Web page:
Today the House of Commons is debating the government’s bill designed to stop ‘public bodies’ from supporting boycott movements, but it is of course only concerned with the boycott movement BDS targeting Israel. It serves no other purpose. This on a day when Israel is blasting away with jets, drones and troops on the ground at Palestinian targets—in areas which if it ever happened would be considered Palestinian sovereign territory. Labour MPs have been told to abstain on the Second Reading of the bill if the party’s ‘reasoned amendment’ fails. Labour may oppose the bill at Third reading. Lisa Nandy, Labour’s relevant shadow minister is reported in the Jewish Chronicle: ‘An email seen by the JC and sent to all Labour MPs by Gove’s shadow, Lisa Nandy, says that Labour has long had “concerns” about BDS, because “it has been used by some to seek to apply a standard to the State of Israel that is not used against other countries.’ The irony here is that the bill specifically singles out Israel, whose illegal occupation of Palestine has been many times condemned, not least by the UN. But the bill obviously allows boycotts when it suits, e.g. against Russia. So the irony is that Israel, despite its defiance of UN resolutions can be singled out as a special case. Rather makes a mockery of the IHRA definition of anti-Semitism and its ‘examples’ doesn’t it?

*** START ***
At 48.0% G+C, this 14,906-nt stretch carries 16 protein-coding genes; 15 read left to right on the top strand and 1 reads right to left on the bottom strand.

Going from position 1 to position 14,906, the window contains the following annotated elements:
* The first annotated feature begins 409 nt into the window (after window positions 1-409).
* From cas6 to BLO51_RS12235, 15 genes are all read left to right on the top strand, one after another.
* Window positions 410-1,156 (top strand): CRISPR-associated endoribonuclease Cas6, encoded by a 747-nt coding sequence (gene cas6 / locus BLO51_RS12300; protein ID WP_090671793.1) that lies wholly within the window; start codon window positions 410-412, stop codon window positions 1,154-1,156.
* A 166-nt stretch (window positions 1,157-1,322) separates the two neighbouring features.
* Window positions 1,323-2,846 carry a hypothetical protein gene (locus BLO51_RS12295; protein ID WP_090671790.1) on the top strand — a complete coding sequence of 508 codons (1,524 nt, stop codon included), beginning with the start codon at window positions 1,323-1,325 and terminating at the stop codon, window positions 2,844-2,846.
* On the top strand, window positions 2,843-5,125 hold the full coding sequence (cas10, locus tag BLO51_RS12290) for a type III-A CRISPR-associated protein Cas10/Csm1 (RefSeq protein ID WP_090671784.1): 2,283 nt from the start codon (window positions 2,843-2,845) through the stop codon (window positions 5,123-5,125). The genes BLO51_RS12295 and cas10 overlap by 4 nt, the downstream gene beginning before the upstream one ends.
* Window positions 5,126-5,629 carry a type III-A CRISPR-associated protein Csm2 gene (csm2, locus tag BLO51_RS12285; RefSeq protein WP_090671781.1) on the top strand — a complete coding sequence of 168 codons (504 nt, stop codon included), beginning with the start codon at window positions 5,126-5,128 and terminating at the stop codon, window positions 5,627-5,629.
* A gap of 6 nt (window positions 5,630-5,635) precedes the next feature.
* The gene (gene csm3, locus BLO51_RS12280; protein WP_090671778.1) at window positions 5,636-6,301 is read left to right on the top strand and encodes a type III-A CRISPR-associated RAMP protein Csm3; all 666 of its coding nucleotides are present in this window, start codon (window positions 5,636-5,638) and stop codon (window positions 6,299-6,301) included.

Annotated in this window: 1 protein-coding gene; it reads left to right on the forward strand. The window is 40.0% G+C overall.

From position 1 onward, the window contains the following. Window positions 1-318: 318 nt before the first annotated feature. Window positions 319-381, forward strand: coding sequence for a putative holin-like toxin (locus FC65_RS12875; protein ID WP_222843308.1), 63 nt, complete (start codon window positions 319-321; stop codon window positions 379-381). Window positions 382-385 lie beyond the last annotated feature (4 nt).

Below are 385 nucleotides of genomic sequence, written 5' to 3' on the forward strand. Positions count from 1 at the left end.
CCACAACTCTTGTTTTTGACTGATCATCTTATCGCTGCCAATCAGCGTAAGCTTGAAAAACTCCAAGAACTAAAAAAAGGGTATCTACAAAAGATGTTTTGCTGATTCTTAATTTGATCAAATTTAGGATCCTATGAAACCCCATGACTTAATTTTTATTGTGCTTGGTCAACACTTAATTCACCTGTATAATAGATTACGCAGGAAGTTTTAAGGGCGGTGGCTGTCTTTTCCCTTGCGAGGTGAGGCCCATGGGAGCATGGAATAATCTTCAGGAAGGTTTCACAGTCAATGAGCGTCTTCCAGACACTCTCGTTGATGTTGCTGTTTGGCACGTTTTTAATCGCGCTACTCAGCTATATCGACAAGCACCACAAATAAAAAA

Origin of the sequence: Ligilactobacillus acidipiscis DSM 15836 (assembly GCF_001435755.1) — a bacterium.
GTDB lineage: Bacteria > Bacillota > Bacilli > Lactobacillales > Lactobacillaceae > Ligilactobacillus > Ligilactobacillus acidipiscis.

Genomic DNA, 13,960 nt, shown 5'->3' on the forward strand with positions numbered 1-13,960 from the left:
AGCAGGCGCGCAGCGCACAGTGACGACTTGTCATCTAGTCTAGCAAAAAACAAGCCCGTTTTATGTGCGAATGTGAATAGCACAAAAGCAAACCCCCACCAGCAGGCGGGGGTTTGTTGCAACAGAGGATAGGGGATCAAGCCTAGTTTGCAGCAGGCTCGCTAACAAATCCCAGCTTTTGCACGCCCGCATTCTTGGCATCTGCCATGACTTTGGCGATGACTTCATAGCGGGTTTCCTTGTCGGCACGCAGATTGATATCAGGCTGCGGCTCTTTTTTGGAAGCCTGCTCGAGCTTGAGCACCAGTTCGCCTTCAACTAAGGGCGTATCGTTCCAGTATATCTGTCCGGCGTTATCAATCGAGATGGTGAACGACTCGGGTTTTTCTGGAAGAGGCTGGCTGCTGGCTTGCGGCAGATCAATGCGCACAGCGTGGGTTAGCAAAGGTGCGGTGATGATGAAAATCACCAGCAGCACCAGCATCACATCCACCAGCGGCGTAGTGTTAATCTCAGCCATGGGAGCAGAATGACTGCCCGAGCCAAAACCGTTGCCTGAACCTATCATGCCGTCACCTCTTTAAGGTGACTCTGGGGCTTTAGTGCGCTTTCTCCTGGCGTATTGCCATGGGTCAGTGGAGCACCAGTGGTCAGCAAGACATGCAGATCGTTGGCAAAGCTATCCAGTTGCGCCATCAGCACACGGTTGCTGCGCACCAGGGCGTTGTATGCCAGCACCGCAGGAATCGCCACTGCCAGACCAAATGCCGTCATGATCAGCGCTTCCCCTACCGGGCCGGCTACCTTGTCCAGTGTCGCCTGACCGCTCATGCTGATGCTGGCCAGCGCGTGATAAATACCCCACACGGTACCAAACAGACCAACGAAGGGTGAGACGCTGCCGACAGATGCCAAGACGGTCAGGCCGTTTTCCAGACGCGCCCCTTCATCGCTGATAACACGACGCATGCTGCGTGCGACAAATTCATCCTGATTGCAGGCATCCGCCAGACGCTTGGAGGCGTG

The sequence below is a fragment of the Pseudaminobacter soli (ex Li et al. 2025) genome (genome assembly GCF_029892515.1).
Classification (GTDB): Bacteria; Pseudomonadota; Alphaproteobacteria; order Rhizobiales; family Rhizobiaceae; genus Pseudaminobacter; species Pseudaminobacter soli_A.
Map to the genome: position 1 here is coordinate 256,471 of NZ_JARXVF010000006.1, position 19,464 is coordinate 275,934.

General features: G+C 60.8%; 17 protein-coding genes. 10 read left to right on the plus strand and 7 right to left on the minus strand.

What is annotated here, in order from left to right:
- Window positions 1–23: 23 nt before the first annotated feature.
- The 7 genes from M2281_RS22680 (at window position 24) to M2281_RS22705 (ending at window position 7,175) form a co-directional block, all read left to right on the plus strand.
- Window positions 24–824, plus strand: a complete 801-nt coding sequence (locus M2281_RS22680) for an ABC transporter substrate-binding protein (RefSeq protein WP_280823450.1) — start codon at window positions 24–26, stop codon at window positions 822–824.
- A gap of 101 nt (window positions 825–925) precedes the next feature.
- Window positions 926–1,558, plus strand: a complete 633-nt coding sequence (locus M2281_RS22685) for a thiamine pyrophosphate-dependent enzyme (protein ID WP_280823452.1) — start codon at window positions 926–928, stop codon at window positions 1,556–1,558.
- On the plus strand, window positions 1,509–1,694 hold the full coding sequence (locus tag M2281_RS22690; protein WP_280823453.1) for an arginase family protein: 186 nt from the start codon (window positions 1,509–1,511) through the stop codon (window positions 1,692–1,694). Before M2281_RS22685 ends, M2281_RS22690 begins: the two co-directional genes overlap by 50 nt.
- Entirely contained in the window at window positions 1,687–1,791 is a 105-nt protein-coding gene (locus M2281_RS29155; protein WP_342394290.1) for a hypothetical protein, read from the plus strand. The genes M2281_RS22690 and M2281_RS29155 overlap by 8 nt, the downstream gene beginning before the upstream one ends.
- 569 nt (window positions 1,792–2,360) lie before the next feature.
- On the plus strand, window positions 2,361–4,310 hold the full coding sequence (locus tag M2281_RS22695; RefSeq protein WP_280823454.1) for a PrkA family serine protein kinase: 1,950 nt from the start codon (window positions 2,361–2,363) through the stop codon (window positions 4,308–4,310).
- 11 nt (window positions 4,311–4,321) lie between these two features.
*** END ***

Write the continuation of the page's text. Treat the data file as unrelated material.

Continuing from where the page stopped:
Well, there’s a whole set of arguments on that side of it. On the other, we have a full-on attack on free speech, and the much touted idea of local democracy. One of the pleasures of being a councillor in the 1980s was to be able to defy the Thatcher government—I’m thinking particularly of nuclear free zones (NFZs). I won’t assert that NFZs changed the course of history, but they did represent a groundswell of opinion at the time, which clearly chimed with the sense that Thatcherism in all its manifestations (not least her love affair with Reagan) should be opposed. Unfortunately in our system trudging to the polling station to vote in a local election is not as rewarding as the same exercise in a general election. Some votes are worth more than others. And when it comes to taking an ethical stand, it seems only Whitehall may decide.